Point Of Sale is where the rubber meets the road in advertising terms.

Everywhere else is just vague ‘awareness’ or ‘brand building’.

This is the one time you get to talk to someone at the exact point where you can make them part with their money.

Two examples.

Oxford is a beautiful university town.

Right in the centre, amongst all the ancient colleges are several off-licences.

One particular off-licence has a blackboard outside.

On it are the names of the different colleges.

Next to each college’s name is the number of cases of beer they’ve bought.

How brilliant is that?

Oxford is one of the best universities in the world.

 To get in, you have to be more than just good.

You have to be really competitive.

You have to want to win at absolutely everything.

Consequently, even if it’s a competition to see which college can drink more beer, you want your college to beat the others.

So, if you’re a student at Oxford, where are you going to buy your beer?

Right, at the place where your case of beer represents another point for your college.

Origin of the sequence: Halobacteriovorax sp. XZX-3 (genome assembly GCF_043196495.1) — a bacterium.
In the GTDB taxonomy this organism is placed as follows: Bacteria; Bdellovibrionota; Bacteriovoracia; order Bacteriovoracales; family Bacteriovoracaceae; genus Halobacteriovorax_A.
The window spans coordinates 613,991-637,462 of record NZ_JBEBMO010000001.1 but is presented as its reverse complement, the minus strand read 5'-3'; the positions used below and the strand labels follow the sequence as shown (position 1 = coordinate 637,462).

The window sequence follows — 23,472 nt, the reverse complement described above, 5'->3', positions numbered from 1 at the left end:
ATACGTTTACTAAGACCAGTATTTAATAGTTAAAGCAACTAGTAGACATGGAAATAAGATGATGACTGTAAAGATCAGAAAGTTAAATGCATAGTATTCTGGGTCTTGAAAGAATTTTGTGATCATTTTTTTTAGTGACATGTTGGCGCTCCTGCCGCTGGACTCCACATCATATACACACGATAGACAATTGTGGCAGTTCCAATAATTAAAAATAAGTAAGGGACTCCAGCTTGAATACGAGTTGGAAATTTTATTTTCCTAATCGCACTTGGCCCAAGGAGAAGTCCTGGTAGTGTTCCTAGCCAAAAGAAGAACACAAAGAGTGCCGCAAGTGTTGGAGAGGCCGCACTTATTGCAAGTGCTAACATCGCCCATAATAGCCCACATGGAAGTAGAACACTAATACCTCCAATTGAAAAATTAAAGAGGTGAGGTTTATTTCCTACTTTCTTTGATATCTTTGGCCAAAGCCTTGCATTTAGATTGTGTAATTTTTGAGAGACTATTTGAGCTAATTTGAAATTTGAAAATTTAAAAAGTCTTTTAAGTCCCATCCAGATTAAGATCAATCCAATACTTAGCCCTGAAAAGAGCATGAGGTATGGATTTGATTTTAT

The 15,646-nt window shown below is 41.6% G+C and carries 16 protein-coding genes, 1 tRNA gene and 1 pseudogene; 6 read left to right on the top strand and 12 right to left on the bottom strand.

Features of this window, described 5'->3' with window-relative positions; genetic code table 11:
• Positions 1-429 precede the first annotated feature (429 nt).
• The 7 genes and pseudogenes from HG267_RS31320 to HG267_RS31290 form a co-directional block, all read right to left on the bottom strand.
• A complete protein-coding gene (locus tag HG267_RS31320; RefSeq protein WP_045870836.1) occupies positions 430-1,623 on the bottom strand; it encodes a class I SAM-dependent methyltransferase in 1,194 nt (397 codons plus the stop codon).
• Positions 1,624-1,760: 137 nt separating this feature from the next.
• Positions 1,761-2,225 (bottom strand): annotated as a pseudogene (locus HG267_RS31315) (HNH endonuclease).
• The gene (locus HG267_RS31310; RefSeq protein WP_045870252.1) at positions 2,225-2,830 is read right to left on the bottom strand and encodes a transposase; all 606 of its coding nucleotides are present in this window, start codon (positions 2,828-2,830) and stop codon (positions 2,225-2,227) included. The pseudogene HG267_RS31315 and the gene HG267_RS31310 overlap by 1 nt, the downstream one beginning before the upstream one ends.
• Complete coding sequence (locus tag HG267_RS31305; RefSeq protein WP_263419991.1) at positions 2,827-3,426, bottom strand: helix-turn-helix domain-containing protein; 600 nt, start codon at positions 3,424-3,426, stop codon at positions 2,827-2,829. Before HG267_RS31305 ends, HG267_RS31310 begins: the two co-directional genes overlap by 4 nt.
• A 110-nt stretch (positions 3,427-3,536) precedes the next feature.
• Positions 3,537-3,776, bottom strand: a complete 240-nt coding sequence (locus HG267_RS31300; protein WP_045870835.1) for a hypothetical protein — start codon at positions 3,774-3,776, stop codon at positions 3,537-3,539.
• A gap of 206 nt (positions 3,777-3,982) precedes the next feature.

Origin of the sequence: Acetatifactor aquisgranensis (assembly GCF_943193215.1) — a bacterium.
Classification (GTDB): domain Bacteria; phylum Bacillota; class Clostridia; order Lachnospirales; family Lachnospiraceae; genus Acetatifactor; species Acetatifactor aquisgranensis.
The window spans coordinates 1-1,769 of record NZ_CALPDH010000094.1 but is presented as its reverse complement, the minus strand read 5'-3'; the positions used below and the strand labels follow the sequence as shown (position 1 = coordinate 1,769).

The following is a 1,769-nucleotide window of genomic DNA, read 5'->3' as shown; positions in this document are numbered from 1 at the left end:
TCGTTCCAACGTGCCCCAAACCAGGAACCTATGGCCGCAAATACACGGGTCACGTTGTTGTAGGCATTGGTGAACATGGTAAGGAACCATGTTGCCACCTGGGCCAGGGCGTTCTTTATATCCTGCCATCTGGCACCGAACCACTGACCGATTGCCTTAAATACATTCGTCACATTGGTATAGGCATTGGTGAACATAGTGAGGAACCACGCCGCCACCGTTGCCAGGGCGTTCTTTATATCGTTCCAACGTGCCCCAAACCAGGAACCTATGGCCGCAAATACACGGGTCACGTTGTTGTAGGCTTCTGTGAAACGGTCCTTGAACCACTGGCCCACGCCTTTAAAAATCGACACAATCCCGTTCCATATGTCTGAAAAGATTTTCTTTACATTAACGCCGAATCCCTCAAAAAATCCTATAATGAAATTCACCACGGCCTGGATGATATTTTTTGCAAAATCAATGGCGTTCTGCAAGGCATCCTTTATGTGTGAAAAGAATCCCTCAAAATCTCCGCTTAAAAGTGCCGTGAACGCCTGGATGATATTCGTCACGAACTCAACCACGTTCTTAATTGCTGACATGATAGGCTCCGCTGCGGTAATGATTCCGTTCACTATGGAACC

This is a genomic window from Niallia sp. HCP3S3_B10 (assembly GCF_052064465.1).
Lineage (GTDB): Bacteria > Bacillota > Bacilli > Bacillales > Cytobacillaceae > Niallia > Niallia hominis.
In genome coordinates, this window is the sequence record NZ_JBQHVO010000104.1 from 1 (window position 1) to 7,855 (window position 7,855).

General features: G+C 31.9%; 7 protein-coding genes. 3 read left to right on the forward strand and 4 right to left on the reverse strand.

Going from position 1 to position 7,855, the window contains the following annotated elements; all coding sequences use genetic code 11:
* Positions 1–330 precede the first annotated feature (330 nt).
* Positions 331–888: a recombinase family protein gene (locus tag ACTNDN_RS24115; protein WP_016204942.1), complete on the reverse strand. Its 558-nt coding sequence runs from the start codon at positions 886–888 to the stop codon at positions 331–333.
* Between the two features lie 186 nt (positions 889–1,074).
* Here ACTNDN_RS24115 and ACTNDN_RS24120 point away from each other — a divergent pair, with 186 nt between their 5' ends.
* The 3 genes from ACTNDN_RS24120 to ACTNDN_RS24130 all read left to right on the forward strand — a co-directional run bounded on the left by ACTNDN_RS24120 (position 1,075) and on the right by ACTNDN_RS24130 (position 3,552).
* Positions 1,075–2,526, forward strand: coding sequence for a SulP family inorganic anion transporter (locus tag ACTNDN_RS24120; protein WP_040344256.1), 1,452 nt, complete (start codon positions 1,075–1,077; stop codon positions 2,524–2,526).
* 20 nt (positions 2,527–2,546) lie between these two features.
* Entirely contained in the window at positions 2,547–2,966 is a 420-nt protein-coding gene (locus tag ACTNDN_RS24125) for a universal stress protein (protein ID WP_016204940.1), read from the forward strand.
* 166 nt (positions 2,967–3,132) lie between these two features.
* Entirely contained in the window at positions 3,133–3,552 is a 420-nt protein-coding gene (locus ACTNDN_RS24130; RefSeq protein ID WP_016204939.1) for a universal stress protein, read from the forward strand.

And it’s irresistible, because it’s on show to everyone in the town.

Hampstead is also a beautiful place.

It’s full of cultured, well-off, upmarket types.

At the weekend you can see them sipping espressos outside the cafes.

You can also see the onion-seller in his beret.

Wheeling his bike around with strings of onions hanging from the handle-bars.

They cost a bit more than ordinary onions, but who can resist real French onions bought from a real French onion seller?

What you don’t see is that when he’s sold all the onions on his bike, he pushes it around the corner to his van, and loads it up again.

Then at the end of the day, when he’s sold all his onions, he puts the bike in the van and drives off.

The off-licence and the onion seller.

That’s creative POS.